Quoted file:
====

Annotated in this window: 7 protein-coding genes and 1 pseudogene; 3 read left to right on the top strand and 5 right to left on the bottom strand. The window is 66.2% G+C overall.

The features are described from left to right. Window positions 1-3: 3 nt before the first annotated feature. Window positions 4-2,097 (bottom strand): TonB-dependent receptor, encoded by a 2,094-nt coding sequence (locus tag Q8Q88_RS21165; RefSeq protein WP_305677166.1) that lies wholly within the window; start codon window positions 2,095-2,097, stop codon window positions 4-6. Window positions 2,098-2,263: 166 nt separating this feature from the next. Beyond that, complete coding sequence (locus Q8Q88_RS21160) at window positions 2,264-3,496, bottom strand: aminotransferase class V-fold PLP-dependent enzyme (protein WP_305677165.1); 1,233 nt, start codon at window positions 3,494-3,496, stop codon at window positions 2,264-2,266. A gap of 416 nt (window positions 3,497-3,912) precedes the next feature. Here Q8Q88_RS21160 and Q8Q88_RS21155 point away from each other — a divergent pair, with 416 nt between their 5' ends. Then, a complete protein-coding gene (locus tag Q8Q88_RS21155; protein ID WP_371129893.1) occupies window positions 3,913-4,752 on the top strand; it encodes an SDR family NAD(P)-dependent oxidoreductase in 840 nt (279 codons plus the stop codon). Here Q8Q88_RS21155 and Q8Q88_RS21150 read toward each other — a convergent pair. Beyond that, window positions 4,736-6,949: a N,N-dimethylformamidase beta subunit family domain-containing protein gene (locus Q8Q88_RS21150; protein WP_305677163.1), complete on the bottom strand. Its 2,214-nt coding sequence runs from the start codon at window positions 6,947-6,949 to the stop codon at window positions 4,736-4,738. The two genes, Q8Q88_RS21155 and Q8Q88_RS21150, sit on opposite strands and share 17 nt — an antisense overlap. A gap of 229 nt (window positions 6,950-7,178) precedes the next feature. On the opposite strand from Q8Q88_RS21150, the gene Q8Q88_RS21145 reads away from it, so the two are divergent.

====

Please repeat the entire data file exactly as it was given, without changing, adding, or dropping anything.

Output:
Annotated in this window: 7 protein-coding genes and 1 pseudogene; 3 read left to right on the top strand and 5 right to left on the bottom strand. The window is 66.2% G+C overall.

The features are described from left to right. Window positions 1-3: 3 nt before the first annotated feature. Window positions 4-2,097 (bottom strand): TonB-dependent receptor, encoded by a 2,094-nt coding sequence (locus tag Q8Q88_RS21165; RefSeq protein WP_305677166.1) that lies wholly within the window; start codon window positions 2,095-2,097, stop codon window positions 4-6. Window positions 2,098-2,263: 166 nt separating this feature from the next. Beyond that, complete coding sequence (locus Q8Q88_RS21160) at window positions 2,264-3,496, bottom strand: aminotransferase class V-fold PLP-dependent enzyme (protein WP_305677165.1); 1,233 nt, start codon at window positions 3,494-3,496, stop codon at window positions 2,264-2,266. A gap of 416 nt (window positions 3,497-3,912) precedes the next feature. Here Q8Q88_RS21160 and Q8Q88_RS21155 point away from each other — a divergent pair, with 416 nt between their 5' ends. Then, a complete protein-coding gene (locus tag Q8Q88_RS21155; protein ID WP_371129893.1) occupies window positions 3,913-4,752 on the top strand; it encodes an SDR family NAD(P)-dependent oxidoreductase in 840 nt (279 codons plus the stop codon). Here Q8Q88_RS21155 and Q8Q88_RS21150 read toward each other — a convergent pair. Beyond that, window positions 4,736-6,949: a N,N-dimethylformamidase beta subunit family domain-containing protein gene (locus Q8Q88_RS21150; protein WP_305677163.1), complete on the bottom strand. Its 2,214-nt coding sequence runs from the start codon at window positions 6,947-6,949 to the stop codon at window positions 4,736-4,738. The two genes, Q8Q88_RS21155 and Q8Q88_RS21150, sit on opposite strands and share 17 nt — an antisense overlap. A gap of 229 nt (window positions 6,950-7,178) precedes the next feature. On the opposite strand from Q8Q88_RS21150, the gene Q8Q88_RS21145 reads away from it, so the two are divergent.